Do you consider GPGPU a disruptive technology in the Scientific Computing arena?
that’s why the Tesla’s cost an extra $2k: its not for the RAM, its because they don’t have a video
Scientific computing customer base explosion!!! great milestone.
also with IEEE compliant DP Floating point support….this is impressive.
GPU’s are not a disruptive technology. When applied to the correct field and problem they can provide improvements and solutions that a CPU cannot. A good example is the visualisation cluster at TACC.
I do not see the GPU as a good approach to scientific computaion. Before 2000 I had worked with the intel I860 which I consider a much better approach.
The i860 processor, has been modestly described by Intel as “a Cray on a Chip”, has high levels of integer, floating point, and 3D graphics performance. It was used in UNIX workstations and the Intel iPSC/860 Supercomputer. It has since been discontinued.
I hope in the near future to see pure quantum devices for high end computation. In addition utilizing multiple DSP chips and 1 or 2 RISC chips is a very good approach.
GPU’s are fine from my perspective for a simple inexpensive approach, for initial general computation, but you have to deal with their limitations
If you search CUDA on Google scholar, you get 23,700 papers; most of these are peer reviewed scientific papers that use GPUs.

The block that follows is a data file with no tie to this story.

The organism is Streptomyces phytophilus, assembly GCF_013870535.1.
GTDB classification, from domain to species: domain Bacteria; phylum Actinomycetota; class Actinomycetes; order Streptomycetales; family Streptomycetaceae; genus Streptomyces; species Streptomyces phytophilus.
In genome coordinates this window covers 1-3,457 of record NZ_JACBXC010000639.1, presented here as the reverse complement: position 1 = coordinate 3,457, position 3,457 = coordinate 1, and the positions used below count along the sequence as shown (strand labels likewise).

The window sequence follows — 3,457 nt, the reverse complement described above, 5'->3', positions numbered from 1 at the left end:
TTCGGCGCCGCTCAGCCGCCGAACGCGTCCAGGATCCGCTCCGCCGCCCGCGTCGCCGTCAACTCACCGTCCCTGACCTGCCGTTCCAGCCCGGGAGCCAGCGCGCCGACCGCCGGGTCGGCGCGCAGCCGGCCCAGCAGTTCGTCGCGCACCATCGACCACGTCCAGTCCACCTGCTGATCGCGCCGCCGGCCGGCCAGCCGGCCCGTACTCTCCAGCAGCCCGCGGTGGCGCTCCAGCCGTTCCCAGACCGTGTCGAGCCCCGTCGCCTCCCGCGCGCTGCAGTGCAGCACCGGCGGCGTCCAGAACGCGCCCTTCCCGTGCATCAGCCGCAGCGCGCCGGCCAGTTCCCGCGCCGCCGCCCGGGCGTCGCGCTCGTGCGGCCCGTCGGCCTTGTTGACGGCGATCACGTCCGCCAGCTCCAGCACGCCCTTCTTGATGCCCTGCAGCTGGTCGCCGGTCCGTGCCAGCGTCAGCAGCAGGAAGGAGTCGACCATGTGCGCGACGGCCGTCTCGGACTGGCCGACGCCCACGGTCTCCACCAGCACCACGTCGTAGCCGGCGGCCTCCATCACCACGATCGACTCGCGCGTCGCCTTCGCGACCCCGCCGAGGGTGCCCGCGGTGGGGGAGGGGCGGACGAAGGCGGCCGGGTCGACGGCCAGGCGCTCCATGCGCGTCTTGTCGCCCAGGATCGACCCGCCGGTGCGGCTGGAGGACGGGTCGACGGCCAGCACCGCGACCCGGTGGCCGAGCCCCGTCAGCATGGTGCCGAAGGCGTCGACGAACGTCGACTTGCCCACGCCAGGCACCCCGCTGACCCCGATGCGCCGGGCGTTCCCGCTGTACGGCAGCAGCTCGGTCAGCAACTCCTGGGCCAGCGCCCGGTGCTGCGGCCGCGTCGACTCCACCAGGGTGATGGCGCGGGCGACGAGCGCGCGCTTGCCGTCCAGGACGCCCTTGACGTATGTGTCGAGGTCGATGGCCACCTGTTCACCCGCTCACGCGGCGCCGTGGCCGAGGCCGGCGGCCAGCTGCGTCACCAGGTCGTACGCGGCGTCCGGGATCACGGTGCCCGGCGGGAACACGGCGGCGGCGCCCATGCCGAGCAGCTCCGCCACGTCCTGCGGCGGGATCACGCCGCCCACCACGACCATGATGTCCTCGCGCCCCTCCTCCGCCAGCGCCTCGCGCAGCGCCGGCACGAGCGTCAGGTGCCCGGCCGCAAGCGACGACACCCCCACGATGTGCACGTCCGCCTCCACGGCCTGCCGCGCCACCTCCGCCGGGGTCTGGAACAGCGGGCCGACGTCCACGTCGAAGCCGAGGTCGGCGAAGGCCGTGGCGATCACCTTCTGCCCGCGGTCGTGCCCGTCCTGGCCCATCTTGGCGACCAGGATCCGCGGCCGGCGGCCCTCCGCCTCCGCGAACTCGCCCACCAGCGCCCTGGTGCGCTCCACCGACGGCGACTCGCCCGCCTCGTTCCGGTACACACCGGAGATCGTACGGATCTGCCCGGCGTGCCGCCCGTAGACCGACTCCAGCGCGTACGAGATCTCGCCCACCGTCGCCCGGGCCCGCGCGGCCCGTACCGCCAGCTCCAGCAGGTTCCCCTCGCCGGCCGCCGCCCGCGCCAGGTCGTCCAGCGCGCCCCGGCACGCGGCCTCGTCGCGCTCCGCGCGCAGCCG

The i860 had plenty of limitations too. The i960 was a better design. Ultimately, though, when the pentium came out they were faster so the i860 died.
To be positivelly disruptive a new technology need to be 10X better on 1 or multiple parameters , in particular on perf,cost,power ; in fact cost is the single parameter that should be the measure of disruption ; cost is naturally TCO of the solution
Disruptive can also be negative, for exemple the way to program , being disruptive in not expected except if making the coding and optimisation significantly simpler than with our current methods ; this is not the case today
The benefits should be valid for a wide variety of business cases and preferably for the dominant workloads in HPC
When we compare a well tuned code on a X86 code it is very rare to see 10X in performance
On the economy side if you add 1 GPU in a node to be 10X better you need probably to achieve 50X on the performance side
Then the GPU is NOT a disruptive technology, it is an opportunistic solution to achieve a 2X to 4X in certain niches
To make the GPU a disruptive technology the cost need to be radically lower or the memory bandwidth radically increased
Meanwhile the GPU can be an interesting option for a certain part of a workload but we will have very soon many more options like MIC or low power CPU and they have more chance to be disruptive for a wider part of the HPC market
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